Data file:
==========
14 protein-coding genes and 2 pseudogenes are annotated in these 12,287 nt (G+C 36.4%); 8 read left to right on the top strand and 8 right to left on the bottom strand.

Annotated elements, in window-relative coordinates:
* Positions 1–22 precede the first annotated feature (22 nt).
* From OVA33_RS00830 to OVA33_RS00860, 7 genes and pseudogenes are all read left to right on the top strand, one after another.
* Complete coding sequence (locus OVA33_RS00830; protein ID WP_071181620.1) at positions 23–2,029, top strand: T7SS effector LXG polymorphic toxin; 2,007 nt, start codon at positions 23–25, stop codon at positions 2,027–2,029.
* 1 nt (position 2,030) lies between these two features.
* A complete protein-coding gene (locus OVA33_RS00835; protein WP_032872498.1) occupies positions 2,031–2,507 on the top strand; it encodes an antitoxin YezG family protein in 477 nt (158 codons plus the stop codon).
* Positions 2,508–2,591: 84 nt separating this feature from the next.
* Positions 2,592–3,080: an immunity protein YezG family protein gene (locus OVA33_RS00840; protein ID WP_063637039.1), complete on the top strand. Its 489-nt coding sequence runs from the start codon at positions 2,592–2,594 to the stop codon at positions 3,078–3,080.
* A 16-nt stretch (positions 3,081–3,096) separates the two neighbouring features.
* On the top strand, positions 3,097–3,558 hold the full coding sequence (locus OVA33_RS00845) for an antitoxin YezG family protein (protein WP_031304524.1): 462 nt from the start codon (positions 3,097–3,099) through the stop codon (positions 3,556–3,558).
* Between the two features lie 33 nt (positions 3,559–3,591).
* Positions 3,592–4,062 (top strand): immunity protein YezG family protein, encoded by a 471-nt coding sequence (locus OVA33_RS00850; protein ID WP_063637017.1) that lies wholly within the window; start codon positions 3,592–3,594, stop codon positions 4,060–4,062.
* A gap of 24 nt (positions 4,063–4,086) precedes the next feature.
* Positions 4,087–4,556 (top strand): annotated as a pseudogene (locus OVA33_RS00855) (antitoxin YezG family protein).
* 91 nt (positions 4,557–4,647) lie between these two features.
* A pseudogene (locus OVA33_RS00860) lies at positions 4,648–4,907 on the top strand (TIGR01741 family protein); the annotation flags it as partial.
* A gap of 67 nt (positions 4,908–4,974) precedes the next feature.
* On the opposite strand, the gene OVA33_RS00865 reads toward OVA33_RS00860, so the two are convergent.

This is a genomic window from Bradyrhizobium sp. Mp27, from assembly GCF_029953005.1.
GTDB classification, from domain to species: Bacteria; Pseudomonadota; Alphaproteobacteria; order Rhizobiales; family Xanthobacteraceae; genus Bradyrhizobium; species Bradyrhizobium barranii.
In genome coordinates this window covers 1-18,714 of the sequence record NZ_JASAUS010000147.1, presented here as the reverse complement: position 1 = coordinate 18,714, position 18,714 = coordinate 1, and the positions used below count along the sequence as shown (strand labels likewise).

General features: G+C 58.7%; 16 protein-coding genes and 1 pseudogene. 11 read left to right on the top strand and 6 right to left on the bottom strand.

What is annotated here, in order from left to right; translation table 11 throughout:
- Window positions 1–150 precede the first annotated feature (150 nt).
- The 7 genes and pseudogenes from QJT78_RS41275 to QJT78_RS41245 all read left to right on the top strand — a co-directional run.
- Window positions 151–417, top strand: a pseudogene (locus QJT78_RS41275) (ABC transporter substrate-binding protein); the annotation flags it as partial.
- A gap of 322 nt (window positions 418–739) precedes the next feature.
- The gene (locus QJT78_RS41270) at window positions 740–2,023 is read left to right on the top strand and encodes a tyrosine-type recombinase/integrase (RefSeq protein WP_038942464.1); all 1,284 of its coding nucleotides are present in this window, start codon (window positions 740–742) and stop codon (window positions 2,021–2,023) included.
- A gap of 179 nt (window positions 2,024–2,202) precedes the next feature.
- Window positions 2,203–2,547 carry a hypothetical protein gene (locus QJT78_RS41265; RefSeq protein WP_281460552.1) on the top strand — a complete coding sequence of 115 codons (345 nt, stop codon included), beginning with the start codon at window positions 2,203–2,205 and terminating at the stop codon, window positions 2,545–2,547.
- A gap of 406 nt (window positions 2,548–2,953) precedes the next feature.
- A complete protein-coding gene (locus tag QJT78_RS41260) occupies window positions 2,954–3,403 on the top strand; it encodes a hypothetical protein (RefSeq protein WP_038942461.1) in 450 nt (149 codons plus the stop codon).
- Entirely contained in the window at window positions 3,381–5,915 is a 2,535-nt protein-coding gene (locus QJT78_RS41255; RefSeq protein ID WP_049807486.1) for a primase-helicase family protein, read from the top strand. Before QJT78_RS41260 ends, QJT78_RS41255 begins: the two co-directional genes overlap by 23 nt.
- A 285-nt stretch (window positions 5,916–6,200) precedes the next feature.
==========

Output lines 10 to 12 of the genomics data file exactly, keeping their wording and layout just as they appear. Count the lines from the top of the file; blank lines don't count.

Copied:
* A 16-nt stretch (positions 3,081–3,096) separates the two neighbouring features.
* On the top strand, positions 3,097–3,558 hold the full coding sequence (locus OVA33_RS00845) for an antitoxin YezG family protein (protein WP_031304524.1): 462 nt from the start codon (positions 3,097–3,099) through the stop codon (positions 3,556–3,558).
* Between the two features lie 33 nt (positions 3,559–3,591).